Capitals - Free Word Battle (Free) by NimbleBit LLC is a new turn-based word game with the added element of strategy and board game mixed in. If you enjoy both word and strategy games, then this is like a match made in heaven. It’s like Letterpress merged together with Kindo.
On my iPhone, one of my favorite ways to pass the time is through a word game. Ever since Words with Friends, it seems that turn-based word games online has been a rising trend, though it has definitely slowed down a bit in recent years. As a person who writes for a living, I get a lot of enjoyment out of word games, even though I seem to lose more games than win when it comes to playing with others. Still, I play the games to have fun and maybe learn some new words, so I always jump in on the latest word game. When I heard that NimbleBit was coming out with a word game, I was intrigued due to the interesting hexagonal board layout and the conquering concept, with neither of these being done in word games before. Now that it’s available to the masses, does it live up to the hype?
Visually, Capitals is beautiful due to the flat aesthetic that has been a popular rising trend in terms of design lately. If you’re a fan of this kind of look, then you will love Capitals. The colors of the game are nice, with a bright white background that makes the player tiles stand out due to contrast. The animations when tiles get taken over and new letters pop up on the board are smooth and fluid, and the sound effects are bubbly and charming.
There are two different ways to play a game in Capitals: Game Center for friends or auto-matches, and single device pass-and-play. While the meat of the game is in the online play, there’s a huge flaw in the system: NimbleBits decided to go with an energy system, and it’s somewhat stingy.
You start out with three hearts, and starting a multiplayer game takes up one heart. While the hearts refill over time, the timer for one heart is way too long for what it is — in one hour, you can only start three games before you have to wait again. However, you can keep playing moves in a match without using up hearts. You can refill all of your lives for $0.99, increase the lives to five for $4.99, or get infinite lives for $24.99. You can also customize your player icon, but for the full customization experience, you need to pony up $2.99 to save a basic color with an icon glyph on top.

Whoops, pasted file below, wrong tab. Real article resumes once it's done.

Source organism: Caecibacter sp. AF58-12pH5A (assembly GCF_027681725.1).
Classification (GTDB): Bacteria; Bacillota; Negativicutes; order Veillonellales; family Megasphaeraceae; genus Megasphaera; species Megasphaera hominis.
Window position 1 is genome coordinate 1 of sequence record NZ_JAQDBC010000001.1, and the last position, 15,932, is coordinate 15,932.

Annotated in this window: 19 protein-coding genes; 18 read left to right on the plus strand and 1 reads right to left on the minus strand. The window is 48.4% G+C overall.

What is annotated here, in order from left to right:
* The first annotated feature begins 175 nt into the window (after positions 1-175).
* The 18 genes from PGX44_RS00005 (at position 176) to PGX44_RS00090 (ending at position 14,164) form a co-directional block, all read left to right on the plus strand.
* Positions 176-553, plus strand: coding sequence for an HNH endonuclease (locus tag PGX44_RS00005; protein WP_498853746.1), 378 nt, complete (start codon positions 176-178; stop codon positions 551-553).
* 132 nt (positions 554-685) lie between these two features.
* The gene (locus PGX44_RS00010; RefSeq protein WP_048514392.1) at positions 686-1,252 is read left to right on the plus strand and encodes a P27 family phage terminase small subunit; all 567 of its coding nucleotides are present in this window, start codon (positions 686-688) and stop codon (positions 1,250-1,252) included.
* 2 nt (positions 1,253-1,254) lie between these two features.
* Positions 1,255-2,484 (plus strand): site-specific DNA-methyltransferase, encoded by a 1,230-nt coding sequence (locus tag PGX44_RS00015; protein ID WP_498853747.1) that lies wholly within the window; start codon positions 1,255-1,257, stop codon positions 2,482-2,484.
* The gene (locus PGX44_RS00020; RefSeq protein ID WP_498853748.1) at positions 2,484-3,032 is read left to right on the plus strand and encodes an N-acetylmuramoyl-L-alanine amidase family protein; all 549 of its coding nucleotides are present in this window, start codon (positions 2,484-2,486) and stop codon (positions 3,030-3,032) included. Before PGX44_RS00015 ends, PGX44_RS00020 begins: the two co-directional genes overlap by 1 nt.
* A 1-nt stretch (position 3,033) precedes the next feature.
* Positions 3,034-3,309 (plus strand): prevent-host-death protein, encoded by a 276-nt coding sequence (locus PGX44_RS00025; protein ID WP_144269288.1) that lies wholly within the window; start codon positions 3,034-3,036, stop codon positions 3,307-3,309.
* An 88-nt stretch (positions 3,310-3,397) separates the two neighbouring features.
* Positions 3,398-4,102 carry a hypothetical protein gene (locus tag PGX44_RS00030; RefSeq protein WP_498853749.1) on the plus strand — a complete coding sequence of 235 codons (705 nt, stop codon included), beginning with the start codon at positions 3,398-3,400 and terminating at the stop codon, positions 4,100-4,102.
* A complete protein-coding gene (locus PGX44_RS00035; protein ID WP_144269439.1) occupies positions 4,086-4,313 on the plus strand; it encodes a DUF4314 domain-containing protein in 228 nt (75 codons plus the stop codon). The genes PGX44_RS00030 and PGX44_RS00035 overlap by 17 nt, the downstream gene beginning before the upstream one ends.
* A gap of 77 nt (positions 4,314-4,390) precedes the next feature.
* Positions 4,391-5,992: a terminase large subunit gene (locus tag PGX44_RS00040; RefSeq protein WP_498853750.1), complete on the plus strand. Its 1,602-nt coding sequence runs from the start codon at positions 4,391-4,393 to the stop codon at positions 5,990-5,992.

While I dislike freemium games with a passion, I don’t mind too much if the energy system is fairly reasonable. However, I think $25 for infinite lives in a word game is a bit much. Most games these days will offer limit-free play for maybe five dollars, tops. I hope that they can reconsider the pricing on their energy system, or at least give us more lives to start out with. Not to mention it’s silly to charge $3 for just making an icon to represent you in the game.
Going back to the gameplay, Capitals takes place on an oddly shaped board that gets filled up with hexagonal tiles. At the start, there will only be two small areas in the upper left and bottom right, and these represent the territory of each player. To expand your area, just spell words and begin to spread your color on the board. To spell words, you can choose any letter tile that is available, even if it’s on your opponent’s side. However, your territory will expand only if you include tiles that touch or lead back to your own capital. After each turn, more letter tiles get added to the board, opening up new possibilities. The first player to capture their opponent’s capital will win the game.
Capitals also has support for statistics, in case you wondered how many total games you’ve played or won are, and what your longest word was. There’s also Game Center achievements, and you can log in to your Facebook account to find friends to play against.
I had played Capitals for a while during the beta testing phase, and I loved it in the beginning. But then I saw that they incorporated an energy system, and my heart began to sink. Now that it’s out for the public, I am disappointed to see how they restrict capital customization and give you so few lives to start with, in an attempt to coerce you into buying more. It’s a shame, really, because I love the gameplay itself, as it is a nice differentiation from the other turn-based word games out there.
Capitals is just another example of a great game that can be flawed with an annoying freemium model.
If you still want to check out Capitals for yourself, it’s available on the App Store as a universal download for free with in-app purchases.